I still prefer to read a book, a paperback at that – rather than a hardback, yet if I chose to use my iPad for reading (I haven’t gone Kindle yet) I could change to text size and background colour to help my failing eyes. If I chose to use my laptop I could change the background colour and even make the text ‘re-flow’ at maximum size. But I still prefer to read my paperback. Having said that and coming back to your uncle, I too prefer to work things out on paper and to plan on paper. But I prefer to create on screen. If I have a list of things to create or ideas to lay out, I use paper (despite the plethora of online mindmaps and planning tools). If I start writing to someone, writing my blog(s), writing an article – I create on screen – I just cannot do THAT on paper.

    Cheers

    David

    • So do you think it is a question of learned behaviour, or individual psychology? Or a bit of both? Why do people have this mental pigeonhole of medium for specific messages? It is a strange quirk in the brain, and something I think could tell us a lot about the way generations – and individuals – communicate.

  4. Hi,

    Now you’re asking! Nature versus Nurture [http://en.wikipedia.org/wiki/Nature_versus_nurture] is a huge debate, one I’ve never really dabbled in – I leave that to people like my wife who teach childcare students. I have to say that I probably favour a 50/50 solution (that fence I’m sat on can be quite painful). I think we all have features and proclivities which we are born with, but two of the most essential of these has to be the ability to think and the ability to adapt.

    If we don’t learn to think as we grow, and to challenge and adapt our views to suit ever-changing circumstances we stagnate as an individual and ultimately as a species. However, as one ages other aspects affect these essential abilities. As one goes through life, one makes various hard choices based on circumstances at the time and because the choices are hard, it is difficult to change one’s opinions and preferences.

    I was taught to write with a pencil on paper. We then progressed to pen and ink, using cheap nibs and cheap ink. I really struggled with these but wasn’t allowed to move up to ballpoint (Biro) pens until I was able to write neatly with the nibs. I never progressed and neither did my handwriting. Only in secondary school, where we were allowed to use our own pens did I get to write with a Biro. My handwriting is still very very bad and during my early working life I suspect that it let me down a great deal when applying for jobs. Once I acquired a typewriter and learned to type did my means of communicating improve. My biggest problem now was spelling.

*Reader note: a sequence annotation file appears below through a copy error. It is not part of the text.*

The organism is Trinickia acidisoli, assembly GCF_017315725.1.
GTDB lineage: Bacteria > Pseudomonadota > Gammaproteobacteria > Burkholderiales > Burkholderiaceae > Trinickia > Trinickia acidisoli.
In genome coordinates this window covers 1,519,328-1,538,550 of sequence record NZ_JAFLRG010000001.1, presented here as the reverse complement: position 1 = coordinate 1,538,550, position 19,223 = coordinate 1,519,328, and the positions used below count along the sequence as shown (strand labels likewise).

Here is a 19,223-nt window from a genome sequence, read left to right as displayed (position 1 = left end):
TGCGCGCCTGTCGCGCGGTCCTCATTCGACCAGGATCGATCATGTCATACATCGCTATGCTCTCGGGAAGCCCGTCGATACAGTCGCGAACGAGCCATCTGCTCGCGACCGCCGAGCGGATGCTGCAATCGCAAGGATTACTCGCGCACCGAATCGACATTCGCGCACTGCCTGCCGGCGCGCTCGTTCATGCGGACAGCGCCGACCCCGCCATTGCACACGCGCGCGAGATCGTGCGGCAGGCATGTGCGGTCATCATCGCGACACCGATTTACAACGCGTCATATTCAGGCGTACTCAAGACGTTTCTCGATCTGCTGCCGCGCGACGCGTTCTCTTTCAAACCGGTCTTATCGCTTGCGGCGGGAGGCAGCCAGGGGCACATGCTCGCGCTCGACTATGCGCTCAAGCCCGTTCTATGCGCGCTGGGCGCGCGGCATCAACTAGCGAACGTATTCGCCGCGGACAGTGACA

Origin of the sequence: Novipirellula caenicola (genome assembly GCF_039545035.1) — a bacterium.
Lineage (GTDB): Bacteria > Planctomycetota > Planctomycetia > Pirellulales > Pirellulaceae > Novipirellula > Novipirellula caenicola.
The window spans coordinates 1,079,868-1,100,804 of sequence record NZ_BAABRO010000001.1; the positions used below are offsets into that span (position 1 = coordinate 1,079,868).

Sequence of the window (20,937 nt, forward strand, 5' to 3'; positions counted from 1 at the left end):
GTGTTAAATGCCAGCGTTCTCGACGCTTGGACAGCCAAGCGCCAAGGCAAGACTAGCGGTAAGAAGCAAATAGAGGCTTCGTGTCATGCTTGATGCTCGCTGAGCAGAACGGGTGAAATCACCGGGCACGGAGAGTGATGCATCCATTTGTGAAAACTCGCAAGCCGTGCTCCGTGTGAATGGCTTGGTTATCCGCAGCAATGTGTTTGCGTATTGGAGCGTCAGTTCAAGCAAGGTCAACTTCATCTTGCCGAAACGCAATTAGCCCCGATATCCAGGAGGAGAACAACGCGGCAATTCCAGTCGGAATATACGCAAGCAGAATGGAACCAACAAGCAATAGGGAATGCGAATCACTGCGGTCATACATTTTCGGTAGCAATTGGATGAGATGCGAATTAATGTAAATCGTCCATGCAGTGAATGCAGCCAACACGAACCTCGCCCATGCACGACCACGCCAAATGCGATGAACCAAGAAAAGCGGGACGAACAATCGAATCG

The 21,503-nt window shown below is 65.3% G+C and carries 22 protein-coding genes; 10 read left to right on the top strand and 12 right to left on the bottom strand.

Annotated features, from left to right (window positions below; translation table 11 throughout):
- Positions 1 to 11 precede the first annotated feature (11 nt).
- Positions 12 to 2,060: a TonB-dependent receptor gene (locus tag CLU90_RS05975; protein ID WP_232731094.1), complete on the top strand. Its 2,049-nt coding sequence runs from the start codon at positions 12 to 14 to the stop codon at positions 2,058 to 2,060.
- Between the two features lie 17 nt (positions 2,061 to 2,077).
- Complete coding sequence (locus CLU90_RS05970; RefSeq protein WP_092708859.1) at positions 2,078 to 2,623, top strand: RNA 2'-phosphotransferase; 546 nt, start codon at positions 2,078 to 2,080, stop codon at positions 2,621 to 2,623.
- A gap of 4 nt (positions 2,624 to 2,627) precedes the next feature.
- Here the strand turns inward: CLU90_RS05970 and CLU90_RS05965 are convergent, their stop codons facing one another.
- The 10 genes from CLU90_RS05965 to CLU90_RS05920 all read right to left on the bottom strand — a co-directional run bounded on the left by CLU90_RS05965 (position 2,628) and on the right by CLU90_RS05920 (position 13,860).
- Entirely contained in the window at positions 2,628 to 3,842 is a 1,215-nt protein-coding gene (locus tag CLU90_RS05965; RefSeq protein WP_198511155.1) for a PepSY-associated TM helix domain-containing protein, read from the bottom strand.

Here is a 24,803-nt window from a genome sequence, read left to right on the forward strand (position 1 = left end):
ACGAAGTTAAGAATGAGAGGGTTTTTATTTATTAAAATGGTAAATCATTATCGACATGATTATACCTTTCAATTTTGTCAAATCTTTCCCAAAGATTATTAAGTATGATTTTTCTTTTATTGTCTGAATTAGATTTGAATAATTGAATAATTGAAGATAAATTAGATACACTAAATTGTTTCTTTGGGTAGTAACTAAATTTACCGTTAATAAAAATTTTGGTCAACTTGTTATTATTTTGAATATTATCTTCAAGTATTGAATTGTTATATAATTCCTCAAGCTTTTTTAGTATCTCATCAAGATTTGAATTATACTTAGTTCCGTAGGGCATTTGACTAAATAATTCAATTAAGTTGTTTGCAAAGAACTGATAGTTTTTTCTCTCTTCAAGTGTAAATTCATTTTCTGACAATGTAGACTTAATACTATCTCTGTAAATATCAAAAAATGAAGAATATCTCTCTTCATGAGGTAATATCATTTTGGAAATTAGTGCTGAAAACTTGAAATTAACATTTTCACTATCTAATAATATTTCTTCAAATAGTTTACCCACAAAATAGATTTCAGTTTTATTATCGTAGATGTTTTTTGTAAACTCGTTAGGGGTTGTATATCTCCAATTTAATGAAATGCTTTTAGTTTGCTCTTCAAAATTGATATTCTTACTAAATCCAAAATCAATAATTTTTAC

When I first came across a Word-processor (Wordstar – circa 1988) I thought that all of my birthdays had come at once: no more need for Tippex fluid or corrector ribbons, the words could simply be deleted and replaced as necessary. As spell-checkers improved over the years life became easier still.

    So why tell you all of this? Well, if my handwriting had been better than it was and if the cruel witch of a teacher who made me stay in at break times to replace everyone’s broken nibs as a punishment for being such a slow ‘pen and ink’ hand-writer, had encouraged me instead of discouraging me, I may never have developed the interest in technology that I now have. I too therefore, may have preferred paper for creativity.

    In my case therefore, was it nurture that helped me to develop or was it nature that forced me to seek out better and easier ways to communicate? I’ve no idea ;-(

    David